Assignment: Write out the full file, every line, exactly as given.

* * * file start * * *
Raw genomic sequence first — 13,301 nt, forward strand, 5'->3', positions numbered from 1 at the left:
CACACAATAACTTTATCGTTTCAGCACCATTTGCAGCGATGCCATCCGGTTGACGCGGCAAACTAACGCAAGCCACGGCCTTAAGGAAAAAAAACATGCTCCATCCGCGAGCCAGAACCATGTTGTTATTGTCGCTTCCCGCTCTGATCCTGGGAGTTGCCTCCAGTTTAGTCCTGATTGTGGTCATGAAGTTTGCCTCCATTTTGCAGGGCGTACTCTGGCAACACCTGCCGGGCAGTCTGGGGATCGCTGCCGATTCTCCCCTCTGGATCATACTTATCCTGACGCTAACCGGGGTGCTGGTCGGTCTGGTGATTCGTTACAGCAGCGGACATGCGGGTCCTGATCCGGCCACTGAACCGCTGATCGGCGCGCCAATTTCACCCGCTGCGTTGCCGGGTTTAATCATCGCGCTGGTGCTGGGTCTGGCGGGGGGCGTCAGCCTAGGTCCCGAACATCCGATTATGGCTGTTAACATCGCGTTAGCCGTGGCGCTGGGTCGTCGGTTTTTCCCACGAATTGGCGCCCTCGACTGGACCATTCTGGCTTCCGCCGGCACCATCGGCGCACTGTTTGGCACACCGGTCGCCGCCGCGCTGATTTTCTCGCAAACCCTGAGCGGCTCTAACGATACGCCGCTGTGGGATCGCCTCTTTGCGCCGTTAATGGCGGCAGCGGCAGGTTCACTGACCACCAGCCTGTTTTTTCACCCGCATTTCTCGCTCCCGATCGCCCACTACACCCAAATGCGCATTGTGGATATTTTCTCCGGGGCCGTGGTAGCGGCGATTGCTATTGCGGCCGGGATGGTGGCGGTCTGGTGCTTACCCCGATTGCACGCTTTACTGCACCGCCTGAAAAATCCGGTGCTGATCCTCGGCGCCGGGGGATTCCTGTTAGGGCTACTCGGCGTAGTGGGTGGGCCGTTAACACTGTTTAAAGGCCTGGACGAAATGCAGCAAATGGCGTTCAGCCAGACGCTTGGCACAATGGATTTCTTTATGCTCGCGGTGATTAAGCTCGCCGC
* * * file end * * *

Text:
Raw genomic sequence first — 13,301 nt, forward strand, 5'->3', positions numbered from 1 at the left:
CACACAATAACTTTATCGTTTCAGCACCATTTGCAGCGATGCCATCCGGTTGACGCGGCAAACTAACGCAAGCCACGGCCTTAAGGAAAAAAAACATGCTCCATCCGCGAGCCAGAACCATGTTGTTATTGTCGCTTCCCGCTCTGATCCTGGGAGTTGCCTCCAGTTTAGTCCTGATTGTGGTCATGAAGTTTGCCTCCATTTTGCAGGGCGTACTCTGGCAACACCTGCCGGGCAGTCTGGGGATCGCTGCCGATTCTCCCCTCTGGATCATACTTATCCTGACGCTAACCGGGGTGCTGGTCGGTCTGGTGATTCGTTACAGCAGCGGACATGCGGGTCCTGATCCGGCCACTGAACCGCTGATCGGCGCGCCAATTTCACCCGCTGCGTTGCCGGGTTTAATCATCGCGCTGGTGCTGGGTCTGGCGGGGGGCGTCAGCCTAGGTCCCGAACATCCGATTATGGCTGTTAACATCGCGTTAGCCGTGGCGCTGGGTCGTCGGTTTTTCCCACGAATTGGCGCCCTCGACTGGACCATTCTGGCTTCCGCCGGCACCATCGGCGCACTGTTTGGCACACCGGTCGCCGCCGCGCTGATTTTCTCGCAAACCCTGAGCGGCTCTAACGATACGCCGCTGTGGGATCGCCTCTTTGCGCCGTTAATGGCGGCAGCGGCAGGTTCACTGACCACCAGCCTGTTTTTTCACCCGCATTTCTCGCTCCCGATCGCCCACTACACCCAAATGCGCATTGTGGATATTTTCTCCGGGGCCGTGGTAGCGGCGATTGCTATTGCGGCCGGGATGGTGGCGGTCTGGTGCTTACCCCGATTGCACGCTTTACTGCACCGCCTGAAAAATCCGGTGCTGATCCTCGGCGCCGGGGGATTCCTGTTAGGGCTACTCGGCGTAGTGGGTGGGCCGTTAACACTGTTTAAAGGCCTGGACGAAATGCAGCAAATGGCGTTCAGCCAGACGCTTGGCACAATGGATTTCTTTATGCTCGCGGTGATTAAGCTCGCCGC